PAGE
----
By 1834 Oliver Cowdery reported as a fact that the Book of Mormon was translated “with the Urim and Thummim, or, as the Nephites whould [sic] have said, ‘Interpreters.’” And by 1835 this claim appeared in the D&C.
It was probably in connection with this development that Smith and his followers began to speak of the spectacles as attached to a priestly breastplate.
Early testimony from Palmyra residents Abner Cole and Willard Chase confirms that by 1829 Smith had described a golden sword and breastplate buried along with the plates and spectacles. Lucy Mack Smith even handled the breastplate through a thin muslin cloth.
But the spectacles were not attached to the breastplate when Lucy handled it. Joseph Smith appears to have introduced this detail in his 1838 History, where he described the Urim and Thummim as “two stones in silver bows . . . fastened to a breastplate.” This detail comes from the Bible, from which we learn that the high priest kept the Urim and Thummim inside his “breastplate of judgment” (Ex. 28:30; Lev. 8:8).
In the original handwritten manuscript for the 1838 History, one can see Joseph wrestling with the odd wording of the biblical text. The Bible instructs the Israelites to “put in the breastplate of judgment the Urim and the Thummim.” Likewise in his manuscript history Joseph originally wrote that the Urim and Thummim were “put into a breast plate.” However, he crossed out “put” and replaced it with “fastened.”
Thereafter, the detail that the Urim and Thummim were “fastened” to the breastplate became a commonplace of Mormon narrative. This revision to the story transformed the breastplate from a military artifact into a priestly relic.
Stage 3: Erasing the Seer Stone (ca. 1838)
As I explained in a previous post, Joseph Smith had originally viewed the spectacles and his seer stone as interchangeable magical artifacts. Early in the translation of the lost Book of Lehi, he had set aside the spectacles and decided “for convenience” to instead translate with his seer stone. Not only all of the extant text but also most or all of the Book of Lehi was translated with the stone rather than the spectacles.
So when the spectacles retroactively became the biblical Urim and Thummim, Joseph’s preference for the stone became an embarrassment. Why had he used a magic rock to translate the Book of Mormon when the Lord had provided a far more sacred instrument?
In the 1838 History Joseph resolved this problem by entirely erasing his seer stone from the narrative. Here Smith said he had “translated by means of the Urim and Thummin” (sic) and received his revelations the same way. This led to some awkward prevarications in the narrative.
Originally, Martin Harris’s loss of the 116 pages had resulted in temporary forfeiture of the Nephite artifacts but not the seer stone. In July 1828 Smith received through his stone a revelation that became Doctrine and Covenants Section 3. The revelation explained that Smith had “lost thy Privileges for a Season” but could regain them if he remained faithful. The artifacts were indeed “restored” to Smith in May 1829, according to D&C 10.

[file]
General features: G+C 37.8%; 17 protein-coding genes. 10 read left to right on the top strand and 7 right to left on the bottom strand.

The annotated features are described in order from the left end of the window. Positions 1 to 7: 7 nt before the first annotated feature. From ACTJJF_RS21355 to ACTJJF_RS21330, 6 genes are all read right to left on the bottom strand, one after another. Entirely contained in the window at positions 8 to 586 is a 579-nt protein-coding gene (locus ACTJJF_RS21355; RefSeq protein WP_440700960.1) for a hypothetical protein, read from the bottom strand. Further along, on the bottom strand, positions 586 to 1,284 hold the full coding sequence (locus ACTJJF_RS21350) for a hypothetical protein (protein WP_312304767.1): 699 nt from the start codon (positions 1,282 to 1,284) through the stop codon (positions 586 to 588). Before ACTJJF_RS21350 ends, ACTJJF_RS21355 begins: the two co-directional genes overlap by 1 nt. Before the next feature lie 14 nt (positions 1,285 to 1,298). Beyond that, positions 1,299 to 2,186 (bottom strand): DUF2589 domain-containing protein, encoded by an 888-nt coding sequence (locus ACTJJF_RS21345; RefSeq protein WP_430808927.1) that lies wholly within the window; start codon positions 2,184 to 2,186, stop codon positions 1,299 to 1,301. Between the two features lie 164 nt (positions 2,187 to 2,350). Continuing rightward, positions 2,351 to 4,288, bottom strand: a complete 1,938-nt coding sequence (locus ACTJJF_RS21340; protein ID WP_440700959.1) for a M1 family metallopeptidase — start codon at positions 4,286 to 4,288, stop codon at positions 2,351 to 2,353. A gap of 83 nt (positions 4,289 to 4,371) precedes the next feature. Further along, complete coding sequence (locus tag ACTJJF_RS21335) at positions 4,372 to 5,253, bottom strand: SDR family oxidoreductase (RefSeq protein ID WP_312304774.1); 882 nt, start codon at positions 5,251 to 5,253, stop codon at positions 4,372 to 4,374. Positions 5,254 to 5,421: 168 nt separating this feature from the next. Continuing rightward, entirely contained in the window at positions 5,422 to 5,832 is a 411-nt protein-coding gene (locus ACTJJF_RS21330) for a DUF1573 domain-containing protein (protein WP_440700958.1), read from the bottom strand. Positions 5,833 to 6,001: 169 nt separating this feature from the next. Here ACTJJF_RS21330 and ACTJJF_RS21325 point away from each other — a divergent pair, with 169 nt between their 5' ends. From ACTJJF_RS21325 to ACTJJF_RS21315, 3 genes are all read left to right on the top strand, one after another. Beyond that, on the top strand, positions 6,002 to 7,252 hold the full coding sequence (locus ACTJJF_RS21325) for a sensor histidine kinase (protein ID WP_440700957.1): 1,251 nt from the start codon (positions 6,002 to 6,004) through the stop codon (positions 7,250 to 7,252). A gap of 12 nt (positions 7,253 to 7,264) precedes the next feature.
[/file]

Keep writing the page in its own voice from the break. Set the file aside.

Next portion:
This episode became problematic in the 1838 History. Here Smith reported that the angel had taken the Urim and Thummim away, “appeared and handed” them back so that he could receive D&C 3, taken them away again, and finally returned them again so he could receive D&C 10. This bizarre back-and-forth was invented to maintain the fiction that these revelations were received through the Urim and Thummim rather than the seer stone.
This dishonesty in the 1838 History created some cognitive dissonance for witnesses to the translation process. Sometimes they followed Smith’s lead, while other times they emphasized their own memories. Perhaps most interesting of all are recollections that reveal a struggle to reconcile the two.
David Whitmer told one interviewer that Smith had translated the entire Book of Lehi with the Urim and Thummim, but that when Harris lost the manuscript an angel took the Urim and Thummim and never returned them. Instead Smith “was given by the angel a Urim and Thummim of another pattern, it being shaped in oval or kidney form. This seer’s stone he was instructed to place in his hat, and on covering his face with the hat the character and translation would appear on the stone.” For Whitmer, then, both spectacles and stone can legitimately be called the Urim and Thummim.
Whitmer’s views seem to have influenced William McLellin, who told a similar story. McLellin argued that the Book of Lehi was translated with the Jaredite interpreters (spectacles), but that after the loss of the manuscript the interpreters were taken away and never returned. Instead Smith translated the remainder of the text “by use of a little stone he had in his possession before he obtained the plates.” In McLellin’s opinion, however, neither the stone nor spectacles should be called “Urim and Thummim.” The Urim and Thummim were Old World artifacts, distinct from both the Jaredite spectacles and Smith’s seer stone.
Despite these influential attempts to inject the stone back into the story, Smith’s narrative rather than Whitmer’s became the canonical standard for all subsequent LDS discourse about the translation process.